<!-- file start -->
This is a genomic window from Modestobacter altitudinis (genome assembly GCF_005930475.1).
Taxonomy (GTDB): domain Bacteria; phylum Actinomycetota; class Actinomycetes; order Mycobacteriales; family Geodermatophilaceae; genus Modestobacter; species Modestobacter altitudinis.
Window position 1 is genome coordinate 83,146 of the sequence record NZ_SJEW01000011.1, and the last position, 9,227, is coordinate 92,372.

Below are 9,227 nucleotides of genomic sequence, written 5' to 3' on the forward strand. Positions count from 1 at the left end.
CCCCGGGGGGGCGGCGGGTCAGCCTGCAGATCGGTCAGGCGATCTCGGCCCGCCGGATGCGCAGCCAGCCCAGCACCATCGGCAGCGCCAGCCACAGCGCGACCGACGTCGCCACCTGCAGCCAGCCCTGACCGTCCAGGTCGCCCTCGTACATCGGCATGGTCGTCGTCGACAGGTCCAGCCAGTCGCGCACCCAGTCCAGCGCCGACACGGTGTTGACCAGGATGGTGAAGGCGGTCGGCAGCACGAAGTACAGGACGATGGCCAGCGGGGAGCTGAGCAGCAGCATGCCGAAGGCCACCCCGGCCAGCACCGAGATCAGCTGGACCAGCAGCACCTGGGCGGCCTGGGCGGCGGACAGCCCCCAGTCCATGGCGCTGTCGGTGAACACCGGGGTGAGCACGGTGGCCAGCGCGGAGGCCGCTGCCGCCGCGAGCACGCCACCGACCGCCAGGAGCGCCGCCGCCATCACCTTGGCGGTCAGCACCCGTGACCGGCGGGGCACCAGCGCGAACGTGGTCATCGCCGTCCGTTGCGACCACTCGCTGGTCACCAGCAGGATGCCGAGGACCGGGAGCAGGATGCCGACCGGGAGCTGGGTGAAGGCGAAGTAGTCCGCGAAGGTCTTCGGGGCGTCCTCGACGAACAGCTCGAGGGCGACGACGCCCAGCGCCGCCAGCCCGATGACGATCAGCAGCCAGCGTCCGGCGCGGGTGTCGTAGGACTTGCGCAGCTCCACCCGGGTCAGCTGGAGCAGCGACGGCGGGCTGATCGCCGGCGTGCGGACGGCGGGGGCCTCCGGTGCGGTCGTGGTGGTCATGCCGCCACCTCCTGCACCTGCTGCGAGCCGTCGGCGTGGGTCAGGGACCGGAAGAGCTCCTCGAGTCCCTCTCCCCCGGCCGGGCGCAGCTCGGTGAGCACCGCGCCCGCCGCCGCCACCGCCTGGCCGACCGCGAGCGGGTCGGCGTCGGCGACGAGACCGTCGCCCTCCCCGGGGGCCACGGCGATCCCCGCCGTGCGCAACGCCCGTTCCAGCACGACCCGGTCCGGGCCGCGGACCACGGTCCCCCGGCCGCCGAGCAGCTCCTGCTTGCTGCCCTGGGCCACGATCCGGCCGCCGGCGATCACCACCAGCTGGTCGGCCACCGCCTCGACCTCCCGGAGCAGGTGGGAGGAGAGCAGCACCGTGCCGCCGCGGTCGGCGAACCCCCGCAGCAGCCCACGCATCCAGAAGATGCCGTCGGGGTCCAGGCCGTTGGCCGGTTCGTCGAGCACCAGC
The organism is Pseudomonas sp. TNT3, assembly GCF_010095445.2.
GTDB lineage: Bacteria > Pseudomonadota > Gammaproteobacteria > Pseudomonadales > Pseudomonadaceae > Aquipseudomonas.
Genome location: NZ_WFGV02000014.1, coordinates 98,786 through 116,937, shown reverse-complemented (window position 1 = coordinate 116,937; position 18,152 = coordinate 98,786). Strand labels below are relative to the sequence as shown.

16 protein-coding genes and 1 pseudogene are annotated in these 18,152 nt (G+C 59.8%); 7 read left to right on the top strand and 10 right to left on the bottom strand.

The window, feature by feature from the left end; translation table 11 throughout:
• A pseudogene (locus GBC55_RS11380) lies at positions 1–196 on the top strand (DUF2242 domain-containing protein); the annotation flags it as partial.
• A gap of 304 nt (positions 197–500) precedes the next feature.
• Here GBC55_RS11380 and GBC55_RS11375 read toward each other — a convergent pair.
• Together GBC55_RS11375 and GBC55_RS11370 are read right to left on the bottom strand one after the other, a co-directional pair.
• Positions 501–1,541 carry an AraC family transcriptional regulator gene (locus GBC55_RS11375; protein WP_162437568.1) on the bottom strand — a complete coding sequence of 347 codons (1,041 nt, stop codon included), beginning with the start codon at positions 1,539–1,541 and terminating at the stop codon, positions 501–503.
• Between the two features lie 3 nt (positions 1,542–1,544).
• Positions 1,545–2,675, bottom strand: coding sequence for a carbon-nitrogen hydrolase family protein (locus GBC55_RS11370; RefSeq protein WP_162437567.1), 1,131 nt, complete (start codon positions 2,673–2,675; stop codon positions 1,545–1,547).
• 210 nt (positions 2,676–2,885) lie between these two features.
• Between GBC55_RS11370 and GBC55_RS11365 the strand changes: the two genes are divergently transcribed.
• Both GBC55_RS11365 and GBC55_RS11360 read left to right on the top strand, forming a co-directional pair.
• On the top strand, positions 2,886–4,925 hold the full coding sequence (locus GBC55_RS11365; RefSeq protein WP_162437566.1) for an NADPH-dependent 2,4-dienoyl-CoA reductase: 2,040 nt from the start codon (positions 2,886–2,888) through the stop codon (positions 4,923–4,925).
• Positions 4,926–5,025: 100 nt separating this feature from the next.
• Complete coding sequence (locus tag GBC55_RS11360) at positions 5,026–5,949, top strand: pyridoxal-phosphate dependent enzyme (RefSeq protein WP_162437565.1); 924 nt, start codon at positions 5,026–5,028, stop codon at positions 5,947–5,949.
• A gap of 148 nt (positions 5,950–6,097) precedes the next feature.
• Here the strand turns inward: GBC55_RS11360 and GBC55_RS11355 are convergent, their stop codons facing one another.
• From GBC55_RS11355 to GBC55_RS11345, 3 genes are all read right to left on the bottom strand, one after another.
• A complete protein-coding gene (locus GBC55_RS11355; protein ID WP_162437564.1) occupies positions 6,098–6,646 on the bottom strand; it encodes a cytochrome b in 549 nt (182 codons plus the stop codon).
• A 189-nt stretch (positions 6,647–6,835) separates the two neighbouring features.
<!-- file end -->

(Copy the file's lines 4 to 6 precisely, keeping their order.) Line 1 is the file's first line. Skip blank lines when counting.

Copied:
Below are 9,227 nucleotides of genomic sequence, written 5' to 3' on the forward strand. Positions count from 1 at the left end.
CCCCGGGGGGGCGGCGGGTCAGCCTGCAGATCGGTCAGGCGATCTCGGCCCGCCGGATGCGCAGCCAGCCCAGCACCATCGGCAGCGCCAGCCACAGCGCGACCGACGTCGCCACCTGCAGCCAGCCCTGACCGTCCAGGTCGCCCTCGTACATCGGCATGGTCGTCGTCGACAGGTCCAGCCAGTCGCGCACCCAGTCCAGCGCCGACACGGTGTTGACCAGGATGGTGAAGGCGGTCGGCAGCACGAAGTACAGGACGATGGCCAGCGGGGAGCTGAGCAGCAGCATGCCGAAGGCCACCCCGGCCAGCACCGAGATCAGCTGGACCAGCAGCACCTGGGCGGCCTGGGCGGCGGACAGCCCCCAGTCCATGGCGCTGTCGGTGAACACCGGGGTGAGCACGGTGGCCAGCGCGGAGGCCGCTGCCGCCGCGAGCACGCCACCGACCGCCAGGAGCGCCGCCGCCATCACCTTGGCGGTCAGCACCCGTGACCGGCGGGGCACCAGCGCGAACGTGGTCATCGCCGTCCGTTGCGACCACTCGCTGGTCACCAGCAGGATGCCGAGGACCGGGAGCAGGATGCCGACCGGGAGCTGGGTGAAGGCGAAGTAGTCCGCGAAGGTCTTCGGGGCGTCCTCGACGAACAGCTCGAGGGCGACGACGCCCAGCGCCGCCAGCCCGATGACGATCAGCAGCCAGCGTCCGGCGCGGGTGTCGTAGGACTTGCGCAGCTCCACCCGGGTCAGCTGGAGCAGCGACGGCGGGCTGATCGCCGGCGTGCGGACGGCGGGGGCCTCCGGTGCGGTCGTGGTGGTCATGCCGCCACCTCCTGCACCTGCTGCGAGCCGTCGGCGTGGGTCAGGGACCGGAAGAGCTCCTCGAGTCCCTCTCCCCCGGCCGGGCGCAGCTCGGTGAGCACCGCGCCCGCCGCCGCCACCGCCTGGCCGACCGCGAGCGGGTCGGCGTCGGCGACGAGACCGTCGCCCTCCCCGGGGGCCACGGCGATCCCCGCCGTGCGCAACGCCCGTTCCAGCACGACCCGGTCCGGGCCGCGGACCACGGTCCCCCGGCCGCCGAGCAGCTCCTGCTTGCTGCCCTGGGCCACGATCCGGCCGCCGGCGATCACCACCAGCTGGTCGGCCACCGCCTCGACCTCCCGGAGCAGGTGGGAGGAGAGCAGCACCGTGCCGCCGCGGTCGGCGAACCCCCGCAGCAGCCCACGCATCCAGAAGATGCCGTCGGGGTCCAGGCCGTTGGCCGGTTCGTCGAGCACCAGC
The organism is Pseudomonas sp. TNT3, assembly GCF_010095445.2.